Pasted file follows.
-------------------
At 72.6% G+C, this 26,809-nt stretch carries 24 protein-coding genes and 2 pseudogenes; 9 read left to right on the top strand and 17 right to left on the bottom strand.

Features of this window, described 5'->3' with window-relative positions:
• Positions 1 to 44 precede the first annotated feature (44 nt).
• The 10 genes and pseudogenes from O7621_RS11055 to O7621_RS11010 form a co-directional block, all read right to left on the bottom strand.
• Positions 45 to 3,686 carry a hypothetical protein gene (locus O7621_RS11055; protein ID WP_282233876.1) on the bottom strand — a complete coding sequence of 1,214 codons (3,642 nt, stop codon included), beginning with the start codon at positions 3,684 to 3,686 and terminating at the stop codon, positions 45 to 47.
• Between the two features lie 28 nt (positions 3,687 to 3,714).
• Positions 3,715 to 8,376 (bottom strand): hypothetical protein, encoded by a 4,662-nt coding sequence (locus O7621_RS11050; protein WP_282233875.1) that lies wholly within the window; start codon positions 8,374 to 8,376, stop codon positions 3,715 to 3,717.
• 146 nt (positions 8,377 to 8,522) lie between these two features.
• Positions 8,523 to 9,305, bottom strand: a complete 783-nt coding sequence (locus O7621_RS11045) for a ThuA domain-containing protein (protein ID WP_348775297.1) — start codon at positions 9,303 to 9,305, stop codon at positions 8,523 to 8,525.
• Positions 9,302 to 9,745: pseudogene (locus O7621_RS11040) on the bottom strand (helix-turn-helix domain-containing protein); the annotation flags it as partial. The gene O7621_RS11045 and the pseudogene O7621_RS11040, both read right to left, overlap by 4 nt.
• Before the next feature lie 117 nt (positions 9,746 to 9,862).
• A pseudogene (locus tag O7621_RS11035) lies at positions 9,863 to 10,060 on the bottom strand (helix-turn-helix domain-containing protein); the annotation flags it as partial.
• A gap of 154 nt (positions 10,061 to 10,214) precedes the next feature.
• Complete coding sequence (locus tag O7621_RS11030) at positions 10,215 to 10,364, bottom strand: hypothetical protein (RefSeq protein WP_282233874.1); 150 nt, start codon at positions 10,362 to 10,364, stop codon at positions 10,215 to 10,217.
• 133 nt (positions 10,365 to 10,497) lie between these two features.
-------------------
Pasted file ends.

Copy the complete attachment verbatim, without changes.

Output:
At 72.6% G+C, this 26,809-nt stretch carries 24 protein-coding genes and 2 pseudogenes; 9 read left to right on the top strand and 17 right to left on the bottom strand.

Features of this window, described 5'->3' with window-relative positions:
• Positions 1 to 44 precede the first annotated feature (44 nt).
• The 10 genes and pseudogenes from O7621_RS11055 to O7621_RS11010 form a co-directional block, all read right to left on the bottom strand.
• Positions 45 to 3,686 carry a hypothetical protein gene (locus O7621_RS11055; protein ID WP_282233876.1) on the bottom strand — a complete coding sequence of 1,214 codons (3,642 nt, stop codon included), beginning with the start codon at positions 3,684 to 3,686 and terminating at the stop codon, positions 45 to 47.
• Between the two features lie 28 nt (positions 3,687 to 3,714).
• Positions 3,715 to 8,376 (bottom strand): hypothetical protein, encoded by a 4,662-nt coding sequence (locus O7621_RS11050; protein WP_282233875.1) that lies wholly within the window; start codon positions 8,374 to 8,376, stop codon positions 3,715 to 3,717.
• 146 nt (positions 8,377 to 8,522) lie between these two features.
• Positions 8,523 to 9,305, bottom strand: a complete 783-nt coding sequence (locus O7621_RS11045) for a ThuA domain-containing protein (protein ID WP_348775297.1) — start codon at positions 9,303 to 9,305, stop codon at positions 8,523 to 8,525.
• Positions 9,302 to 9,745: pseudogene (locus O7621_RS11040) on the bottom strand (helix-turn-helix domain-containing protein); the annotation flags it as partial. The gene O7621_RS11045 and the pseudogene O7621_RS11040, both read right to left, overlap by 4 nt.
• Before the next feature lie 117 nt (positions 9,746 to 9,862).
• A pseudogene (locus tag O7621_RS11035) lies at positions 9,863 to 10,060 on the bottom strand (helix-turn-helix domain-containing protein); the annotation flags it as partial.
• A gap of 154 nt (positions 10,061 to 10,214) precedes the next feature.
• Complete coding sequence (locus tag O7621_RS11030) at positions 10,215 to 10,364, bottom strand: hypothetical protein (RefSeq protein WP_282233874.1); 150 nt, start codon at positions 10,362 to 10,364, stop codon at positions 10,215 to 10,217.
• 133 nt (positions 10,365 to 10,497) lie between these two features.